Definitions

frame-house

A-Frame house

An A-frame is an interior style of house with steeply-angled sides (roofline) that meet at the top in the shape of the letter A and a ceiling that is open to the top rafters.

Although the triangle shape of the A-frame has been present throughout history, it saw a surge in its popularity around the world in the post-World War II era, roughly from the mid-1950s through the 1970s. It was during this time that the A-frame acquired its most defining characteristics.

Characteristics

A-frames typically have one or more of these features:

  • A triangular shape
  • A steeply sloping roof that extends to the ground on two sides
  • Front and rear gables
  • Deep-set eaves
  • 1½ or 2½ stories
  • Many large windows on front and rear façades
  • Small living space
  • Few vertical wall surfaces

Style

Triangular and tee-pee shaped homes date back to the dawn of time, but architect Andrew Geller turned an old idea into a revolutionary concept in 1955 when he built an A-frame house on the beach in Long Island, New York known as the Reese House. Named for the distinctive shape of its roofline, Geller's design won international attention when it was featured in The New York Times on May 5, 1957. It didn't take long for the style to catch on: Before long, thousands of A-frame homes were being built around the world.

A documentary entitled Call Me Andy, previously expected to come out the first few months of 2007, will chronicle Geller's life, including the design of the first A-frame, among with his other designs. A broadcast of the documentary is anticipated to air on PBS.

Rise in popularity

The post-World War II popularity of the A-frame has been attributed to a combination of factors including Americans' extra disposable income, the inexpensiveness of building an A-frame structure, and a new interest in acquiring a second home for vacationing. Another contributing factor to the rise of the A-frame includes the adaptability of the structure itself which enabled architects to experiment with more and more modern designs. A-frames served a perfect medium for architects to explore their creative side because of the cheapness of the building along with the fact that many people were more open to the idea of a modern styled vacation home rather than a modern styled primary home.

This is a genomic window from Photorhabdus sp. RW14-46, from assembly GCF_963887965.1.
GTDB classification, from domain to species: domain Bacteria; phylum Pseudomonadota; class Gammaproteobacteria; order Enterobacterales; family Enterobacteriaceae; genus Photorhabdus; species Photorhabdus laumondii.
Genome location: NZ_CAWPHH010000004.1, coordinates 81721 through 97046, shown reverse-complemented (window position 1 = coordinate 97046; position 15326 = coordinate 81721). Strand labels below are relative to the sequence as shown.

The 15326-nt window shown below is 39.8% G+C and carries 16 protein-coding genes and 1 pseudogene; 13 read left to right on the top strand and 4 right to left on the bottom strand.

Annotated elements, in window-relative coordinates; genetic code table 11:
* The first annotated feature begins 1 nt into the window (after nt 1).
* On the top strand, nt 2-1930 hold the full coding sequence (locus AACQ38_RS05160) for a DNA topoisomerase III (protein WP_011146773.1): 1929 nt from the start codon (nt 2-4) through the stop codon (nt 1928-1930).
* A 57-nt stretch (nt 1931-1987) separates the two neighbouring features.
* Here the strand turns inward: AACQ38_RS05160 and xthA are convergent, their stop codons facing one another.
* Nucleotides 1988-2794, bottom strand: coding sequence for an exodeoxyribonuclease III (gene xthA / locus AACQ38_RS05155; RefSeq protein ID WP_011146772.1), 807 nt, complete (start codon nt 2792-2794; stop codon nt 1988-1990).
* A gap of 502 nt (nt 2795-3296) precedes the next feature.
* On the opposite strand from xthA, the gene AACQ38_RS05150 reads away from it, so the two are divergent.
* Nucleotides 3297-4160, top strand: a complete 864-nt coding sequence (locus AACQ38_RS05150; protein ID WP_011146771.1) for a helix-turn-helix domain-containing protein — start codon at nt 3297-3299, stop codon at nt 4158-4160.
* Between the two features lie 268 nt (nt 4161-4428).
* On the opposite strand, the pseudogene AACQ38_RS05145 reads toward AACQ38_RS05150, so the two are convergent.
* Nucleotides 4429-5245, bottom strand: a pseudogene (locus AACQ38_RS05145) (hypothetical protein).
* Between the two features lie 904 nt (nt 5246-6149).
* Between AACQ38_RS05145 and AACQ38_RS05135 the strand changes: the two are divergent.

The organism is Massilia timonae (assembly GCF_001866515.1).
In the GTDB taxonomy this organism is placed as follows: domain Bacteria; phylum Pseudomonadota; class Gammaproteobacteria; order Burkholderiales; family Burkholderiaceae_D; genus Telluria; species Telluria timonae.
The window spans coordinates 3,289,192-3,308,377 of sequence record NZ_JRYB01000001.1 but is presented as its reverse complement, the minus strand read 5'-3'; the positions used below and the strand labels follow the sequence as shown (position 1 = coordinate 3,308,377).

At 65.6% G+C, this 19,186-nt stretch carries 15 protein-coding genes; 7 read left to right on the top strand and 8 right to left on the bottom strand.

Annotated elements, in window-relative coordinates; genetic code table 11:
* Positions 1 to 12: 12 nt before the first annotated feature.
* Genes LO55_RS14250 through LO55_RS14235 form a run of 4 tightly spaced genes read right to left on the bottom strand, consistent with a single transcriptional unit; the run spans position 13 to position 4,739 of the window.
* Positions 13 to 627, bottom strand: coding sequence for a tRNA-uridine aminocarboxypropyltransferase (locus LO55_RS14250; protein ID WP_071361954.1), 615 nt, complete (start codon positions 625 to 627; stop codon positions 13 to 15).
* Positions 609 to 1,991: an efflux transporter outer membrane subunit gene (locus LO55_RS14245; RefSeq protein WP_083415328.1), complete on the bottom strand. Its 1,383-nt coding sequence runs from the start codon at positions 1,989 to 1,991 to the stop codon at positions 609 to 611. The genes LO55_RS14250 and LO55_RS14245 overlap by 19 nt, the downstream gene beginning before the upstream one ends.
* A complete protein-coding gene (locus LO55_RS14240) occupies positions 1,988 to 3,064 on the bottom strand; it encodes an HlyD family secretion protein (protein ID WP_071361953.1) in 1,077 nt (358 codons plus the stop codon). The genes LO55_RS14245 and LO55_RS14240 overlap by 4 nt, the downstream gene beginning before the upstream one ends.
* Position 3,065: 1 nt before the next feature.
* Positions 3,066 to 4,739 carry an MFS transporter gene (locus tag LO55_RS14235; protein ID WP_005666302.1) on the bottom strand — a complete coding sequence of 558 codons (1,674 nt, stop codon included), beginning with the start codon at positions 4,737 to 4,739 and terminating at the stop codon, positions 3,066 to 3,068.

After the rise of the archetypal A-frame, architects soon began experimenting with new designs leading to what became known as the modified A-frame.

Design concepts

The steep slope of the A-frame roof is designed to help heavy snow to slide to the ground, instead of remaining on top of the house and weighing it down. At the same time, the sloped roof provides two other benefits. It creates a half floor at the top of the house which can be used for lofts or storage space, and, since the roof extends down to the ground and doesn't need to be painted, it minimizes the amount of exterior maintenance required on the house. On the other hand, the sloped roof creates a triangular "dead space" at the base of the walls on each floor. A-frames have limited living space and are usually built as vacation cottages for the mountains, lake, or beach.

References

Further reading

  • Randl, Chad. A-frame. Princeton Architectural Press. ISBN 1-568-98410-3
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